Articles Published the Week of June 11th

Famed Spanish Cartoonist Paco Roca Talks About History, Memory and Dreams

Paco Roca is a star of European cartoonists and in the past year two of his books have been published here in the US. Wrinkles is an amazing book about dementia and old age and was turned into an award winning animated film. The Lighthouse is a fable about a soldier fleeing the Spanish Civil War. Both are incredible and I recently had the chance to talk with Roca about his work, memory, the Spanish Civil War and its long shadow, and his forays into animation.

You Might Be an Artist If...You Find Lauren Purje's book all too relatable

I love Lauren Purje's comics, which I call the equivalent of editorial cartoons about the art world. Top Shelf has collected a lot of them into the book "You Might Be An Artist If..." and it is smart and funny and relatable and cringeworthy and just a great read.

Reflections on Bloomsday

Last week I did an event with Sea Tea Improv for Bloomsday. Which yes, means that a group of improvisors made comedy out of James Joyce's epic novel. They were very funny and there were a few truly inspired scenes in the show. Anyway I wrote up a few thoughts about Joyce and Ulysses and posted them on medium.

Articles Published The Week of June 4th

Y; The Last Man Artist Pia Guerra Talks Trump, Politics and Editorial Cartooning

Lately Pia Guerra, the penciller and co-creator of the acclaimed Y: The Last Man has been working as a political cartoonist. Weekly on The Nib and more frequently on her own site she's been taking aim at the current administration and American politics. We spoke recently about her work, politics, and the very different mindset required compared to drawing Black Canary.

Mike Norton Takes on Trump, Guests on Astro City

Mike Norton is at an interesting career crossroads. He's finished a number of longform projects and he announced that he wants a different career going forward. So he's writing and drawing a Battlepug comic, he's collaborating with Sean McKeever on a project that isn't out yet (and doesn't have a publisher - HINT HINT), and he launched a webcomic Lil' Donnie, to work out some of frustration about the state of the country. He's also drawing an upcoming issue of Astro City so we talked about politics, frustration, art, and more.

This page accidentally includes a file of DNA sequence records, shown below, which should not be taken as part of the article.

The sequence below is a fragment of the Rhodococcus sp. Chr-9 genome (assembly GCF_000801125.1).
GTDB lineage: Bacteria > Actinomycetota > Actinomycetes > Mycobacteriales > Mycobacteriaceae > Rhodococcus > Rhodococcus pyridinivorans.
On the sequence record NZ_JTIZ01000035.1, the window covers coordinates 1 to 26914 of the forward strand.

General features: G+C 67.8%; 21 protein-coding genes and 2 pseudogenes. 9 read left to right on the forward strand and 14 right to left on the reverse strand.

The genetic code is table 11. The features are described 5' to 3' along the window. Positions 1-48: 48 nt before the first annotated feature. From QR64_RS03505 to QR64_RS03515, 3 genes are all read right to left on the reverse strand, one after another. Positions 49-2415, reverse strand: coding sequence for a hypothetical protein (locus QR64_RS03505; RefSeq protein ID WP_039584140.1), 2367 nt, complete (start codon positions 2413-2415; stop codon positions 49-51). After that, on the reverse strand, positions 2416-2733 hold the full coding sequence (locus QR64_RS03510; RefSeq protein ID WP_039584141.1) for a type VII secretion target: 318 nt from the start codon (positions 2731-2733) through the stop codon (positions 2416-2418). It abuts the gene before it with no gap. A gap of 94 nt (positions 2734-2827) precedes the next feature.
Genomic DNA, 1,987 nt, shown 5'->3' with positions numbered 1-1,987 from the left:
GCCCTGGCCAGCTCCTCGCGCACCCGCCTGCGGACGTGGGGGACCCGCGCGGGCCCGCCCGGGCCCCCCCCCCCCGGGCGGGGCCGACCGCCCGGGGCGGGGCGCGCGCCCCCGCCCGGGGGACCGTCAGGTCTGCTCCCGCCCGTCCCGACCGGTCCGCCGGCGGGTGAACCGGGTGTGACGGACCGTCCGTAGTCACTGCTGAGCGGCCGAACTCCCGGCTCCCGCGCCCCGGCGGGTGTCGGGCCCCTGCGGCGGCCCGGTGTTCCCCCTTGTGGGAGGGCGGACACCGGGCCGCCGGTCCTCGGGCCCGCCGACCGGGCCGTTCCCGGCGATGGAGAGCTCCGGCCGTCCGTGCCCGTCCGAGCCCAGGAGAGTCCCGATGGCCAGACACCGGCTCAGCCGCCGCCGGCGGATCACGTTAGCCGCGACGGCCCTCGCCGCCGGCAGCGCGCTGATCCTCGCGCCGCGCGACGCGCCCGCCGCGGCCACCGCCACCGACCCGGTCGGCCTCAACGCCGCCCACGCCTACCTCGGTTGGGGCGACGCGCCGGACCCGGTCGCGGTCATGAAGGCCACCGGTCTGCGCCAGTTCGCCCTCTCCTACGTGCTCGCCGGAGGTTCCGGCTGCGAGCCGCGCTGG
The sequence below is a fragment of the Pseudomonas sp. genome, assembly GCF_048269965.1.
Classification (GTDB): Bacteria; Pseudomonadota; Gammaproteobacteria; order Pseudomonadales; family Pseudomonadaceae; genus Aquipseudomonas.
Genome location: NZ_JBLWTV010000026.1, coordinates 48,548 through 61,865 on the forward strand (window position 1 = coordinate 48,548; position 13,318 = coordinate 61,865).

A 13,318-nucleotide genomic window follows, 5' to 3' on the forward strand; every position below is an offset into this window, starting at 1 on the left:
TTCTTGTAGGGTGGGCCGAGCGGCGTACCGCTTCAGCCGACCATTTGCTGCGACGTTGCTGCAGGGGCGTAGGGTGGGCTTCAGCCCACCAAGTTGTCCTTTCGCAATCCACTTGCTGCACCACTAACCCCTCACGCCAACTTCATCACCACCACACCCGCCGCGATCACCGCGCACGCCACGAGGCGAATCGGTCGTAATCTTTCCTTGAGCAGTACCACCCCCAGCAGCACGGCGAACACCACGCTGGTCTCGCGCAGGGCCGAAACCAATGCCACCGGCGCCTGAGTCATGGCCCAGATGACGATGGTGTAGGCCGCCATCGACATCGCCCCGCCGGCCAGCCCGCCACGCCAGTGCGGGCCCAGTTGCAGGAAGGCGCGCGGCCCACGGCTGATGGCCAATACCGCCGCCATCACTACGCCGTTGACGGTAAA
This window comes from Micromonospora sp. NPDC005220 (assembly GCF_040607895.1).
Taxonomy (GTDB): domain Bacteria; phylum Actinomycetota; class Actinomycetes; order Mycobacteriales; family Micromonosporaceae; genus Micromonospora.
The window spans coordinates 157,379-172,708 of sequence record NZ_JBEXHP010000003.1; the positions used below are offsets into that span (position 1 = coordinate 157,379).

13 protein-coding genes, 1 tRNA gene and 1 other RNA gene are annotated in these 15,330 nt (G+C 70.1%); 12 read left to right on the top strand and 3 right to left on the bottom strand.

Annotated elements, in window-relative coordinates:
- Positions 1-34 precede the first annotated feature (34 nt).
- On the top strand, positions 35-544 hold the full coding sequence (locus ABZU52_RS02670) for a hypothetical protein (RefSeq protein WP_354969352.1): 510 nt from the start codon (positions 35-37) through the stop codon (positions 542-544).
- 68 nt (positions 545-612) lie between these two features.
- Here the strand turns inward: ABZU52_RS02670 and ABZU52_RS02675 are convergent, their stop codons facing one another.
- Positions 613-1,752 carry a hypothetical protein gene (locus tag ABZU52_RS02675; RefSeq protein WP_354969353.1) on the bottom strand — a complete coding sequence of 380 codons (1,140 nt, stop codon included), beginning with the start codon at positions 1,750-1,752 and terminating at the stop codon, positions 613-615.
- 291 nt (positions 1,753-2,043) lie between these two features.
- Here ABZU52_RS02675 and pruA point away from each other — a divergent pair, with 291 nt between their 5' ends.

Articles Published the Week of May 28th

In Conversation with Mai Der Vang

Mai Der Vang's debut collection has a lot of truly exceptional poems and I talked with her for The Brooklyn Rail and we covered a lot of ground - like her poetry - about personal history and collective memory and audiences and I'm so glad that it's now out.

The Rumpus Mini-Interview Project: Max Allan Collins

I've interviewed Max Allan Collins a few times over the years, but in April he was named a Grand Master by the Mystery Writers of America, their lifetime achievement award. To mark the occasion I spoke to him for The Rumpus and we didn't talk about specific books so much or what he's working on now, but on his time at the University of Iowa Writers Workshop, Richard Yates, the Vietnam war, the influence of music on his life, and how his recent health issues and becoming a grandfather has changed him and what he wants to do next.


Lynda Barry in The Family Circus

Last weekend at the National Cartoonists Society held the 71st annual Reuben Awards in Portland, Oregon. Lynda Barry was given the Milton Caniff Lifetime Achievement Award. It's chosen by a unanimous vote of the society board and it places her in good company - Charles Schulz, Jules Feiffer, Sandra Boynton, Frank Frazetta, Jack Davis, Ralph Steadman.

(I know, it's eclectic company, but if you hang around cartoonists long enough, you'll see they'll pretty eclectic people)

But I think it's worth noting that while she may have been given that award by her peers in a black tie event, an award presented by her longtime friend Matt Groening, it's not the biggest honor she received last weekend. You see, she appeared in The Family Circus:

The Family Circus is a comic strip that people like to laugh at and be snarky towards, but Lynda Barry has spoken very eloquently about how much the strip meant to her as a child. How it was this stable, happy world where parents loved their children and it was so unlike her world as a child.

The strip was created by Bill Keane and it's now written and drawn by his son Jeff - who was the original inspiration for Jeffy in the strip. So in the strip, Jeffy is bringing Lynda home and making his friend part of the family. And there's something so very touching and sweet and meaningful and loving about that. Because Jeff Keane knows what this means.